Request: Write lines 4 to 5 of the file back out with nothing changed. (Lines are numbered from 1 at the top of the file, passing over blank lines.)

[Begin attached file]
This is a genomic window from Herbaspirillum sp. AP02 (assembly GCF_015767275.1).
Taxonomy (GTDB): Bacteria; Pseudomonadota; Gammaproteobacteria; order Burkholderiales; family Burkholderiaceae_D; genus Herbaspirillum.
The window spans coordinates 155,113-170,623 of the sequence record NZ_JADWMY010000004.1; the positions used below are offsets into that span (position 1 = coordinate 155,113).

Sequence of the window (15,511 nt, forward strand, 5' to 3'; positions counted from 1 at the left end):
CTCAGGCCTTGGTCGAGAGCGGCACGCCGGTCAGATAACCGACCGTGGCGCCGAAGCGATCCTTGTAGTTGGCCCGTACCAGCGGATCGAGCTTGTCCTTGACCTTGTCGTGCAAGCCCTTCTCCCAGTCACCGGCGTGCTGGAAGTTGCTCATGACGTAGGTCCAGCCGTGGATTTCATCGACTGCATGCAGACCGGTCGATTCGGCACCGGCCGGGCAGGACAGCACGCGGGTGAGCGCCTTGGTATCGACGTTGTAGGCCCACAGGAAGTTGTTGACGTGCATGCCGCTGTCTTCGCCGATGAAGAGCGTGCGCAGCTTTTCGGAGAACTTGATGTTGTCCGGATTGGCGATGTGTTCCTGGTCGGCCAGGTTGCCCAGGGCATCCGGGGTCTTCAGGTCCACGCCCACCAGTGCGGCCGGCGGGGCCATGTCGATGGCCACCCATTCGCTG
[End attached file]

Sequence of the window (15,511 nt, forward strand, 5' to 3'; positions counted from 1 at the left end):
CTCAGGCCTTGGTCGAGAGCGGCACGCCGGTCAGATAACCGACCGTGGCGCCGAAGCGATCCTTGTAGTTGGCCCGTACCAGCGGATCGAGCTTGTCCTTGACCTTGTCGTGCAAGCCCTTCTCCCAGTCACCGGCGTGCTGGAAGTTGCTCATGACGTAGGTCCAGCCGTGGATTTCATCGACTGCATGCAGACCGGTCGATTCGGCACCGGCCGGGCAGGACAGCACGCGGGTGAGCGCCTTGGTATCGACGTTGTAGGCCCACAGGAAGTTGTTGACGTGCATGCCGCTGTCTTCGCCGATGAAGAGCGTGCGCAGCTTTTCGGAGAACTTGATGTTGTCCGGATTGGCGATGTGTTCCTGGTCGGCCAGGTTGCCCAGGGCATCCGGGGTCTTCAGGTCCACGCCCACCAGTGCGGCCGGCGGGGCCATGTCGATGGCCACCCATTCGCTG